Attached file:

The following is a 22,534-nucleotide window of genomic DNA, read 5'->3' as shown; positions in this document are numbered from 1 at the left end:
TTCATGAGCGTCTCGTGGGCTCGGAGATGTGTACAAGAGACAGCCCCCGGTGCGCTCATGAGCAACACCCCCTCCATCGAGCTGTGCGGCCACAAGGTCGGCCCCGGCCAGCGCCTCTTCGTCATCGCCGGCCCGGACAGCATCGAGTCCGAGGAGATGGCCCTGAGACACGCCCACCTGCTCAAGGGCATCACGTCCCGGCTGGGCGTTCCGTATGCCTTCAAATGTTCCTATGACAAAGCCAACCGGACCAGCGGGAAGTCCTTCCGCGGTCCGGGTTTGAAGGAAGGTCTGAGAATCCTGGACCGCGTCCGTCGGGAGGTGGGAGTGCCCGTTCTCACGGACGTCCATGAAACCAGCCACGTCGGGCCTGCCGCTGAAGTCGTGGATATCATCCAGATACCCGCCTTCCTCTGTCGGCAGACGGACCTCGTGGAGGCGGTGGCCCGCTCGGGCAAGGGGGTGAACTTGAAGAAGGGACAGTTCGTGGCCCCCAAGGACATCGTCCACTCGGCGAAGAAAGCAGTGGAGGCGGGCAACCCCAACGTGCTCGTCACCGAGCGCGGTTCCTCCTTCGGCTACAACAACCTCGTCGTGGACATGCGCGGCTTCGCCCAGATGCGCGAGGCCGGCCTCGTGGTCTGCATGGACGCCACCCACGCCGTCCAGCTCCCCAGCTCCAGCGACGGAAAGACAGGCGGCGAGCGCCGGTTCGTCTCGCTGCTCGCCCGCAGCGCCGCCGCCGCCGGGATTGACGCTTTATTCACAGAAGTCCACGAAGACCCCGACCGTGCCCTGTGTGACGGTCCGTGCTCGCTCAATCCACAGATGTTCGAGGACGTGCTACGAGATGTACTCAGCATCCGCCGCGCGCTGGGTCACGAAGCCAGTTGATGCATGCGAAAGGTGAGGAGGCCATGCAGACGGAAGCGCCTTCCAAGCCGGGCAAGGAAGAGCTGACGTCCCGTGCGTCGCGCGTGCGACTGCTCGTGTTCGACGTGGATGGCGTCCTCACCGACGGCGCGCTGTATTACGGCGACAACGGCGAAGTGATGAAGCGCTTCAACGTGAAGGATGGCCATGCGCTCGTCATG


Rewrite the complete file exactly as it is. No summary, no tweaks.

The following is a 22,534-nucleotide window of genomic DNA, read 5'->3' as shown; positions in this document are numbered from 1 at the left end:
TTCATGAGCGTCTCGTGGGCTCGGAGATGTGTACAAGAGACAGCCCCCGGTGCGCTCATGAGCAACACCCCCTCCATCGAGCTGTGCGGCCACAAGGTCGGCCCCGGCCAGCGCCTCTTCGTCATCGCCGGCCCGGACAGCATCGAGTCCGAGGAGATGGCCCTGAGACACGCCCACCTGCTCAAGGGCATCACGTCCCGGCTGGGCGTTCCGTATGCCTTCAAATGTTCCTATGACAAAGCCAACCGGACCAGCGGGAAGTCCTTCCGCGGTCCGGGTTTGAAGGAAGGTCTGAGAATCCTGGACCGCGTCCGTCGGGAGGTGGGAGTGCCCGTTCTCACGGACGTCCATGAAACCAGCCACGTCGGGCCTGCCGCTGAAGTCGTGGATATCATCCAGATACCCGCCTTCCTCTGTCGGCAGACGGACCTCGTGGAGGCGGTGGCCCGCTCGGGCAAGGGGGTGAACTTGAAGAAGGGACAGTTCGTGGCCCCCAAGGACATCGTCCACTCGGCGAAGAAAGCAGTGGAGGCGGGCAACCCCAACGTGCTCGTCACCGAGCGCGGTTCCTCCTTCGGCTACAACAACCTCGTCGTGGACATGCGCGGCTTCGCCCAGATGCGCGAGGCCGGCCTCGTGGTCTGCATGGACGCCACCCACGCCGTCCAGCTCCCCAGCTCCAGCGACGGAAAGACAGGCGGCGAGCGCCGGTTCGTCTCGCTGCTCGCCCGCAGCGCCGCCGCCGCCGGGATTGACGCTTTATTCACAGAAGTCCACGAAGACCCCGACCGTGCCCTGTGTGACGGTCCGTGCTCGCTCAATCCACAGATGTTCGAGGACGTGCTACGAGATGTACTCAGCATCCGCCGCGCGCTGGGTCACGAAGCCAGTTGATGCATGCGAAAGGTGAGGAGGCCATGCAGACGGAAGCGCCTTCCAAGCCGGGCAAGGAAGAGCTGACGTCCCGTGCGTCGCGCGTGCGACTGCTCGTGTTCGACGTGGATGGCGTCCTCACCGACGGCGCGCTGTATTACGGCGACAACGGCGAAGTGATGAAGCGCTTCAACGTGAAGGATGGCCATGCGCTCGTCATG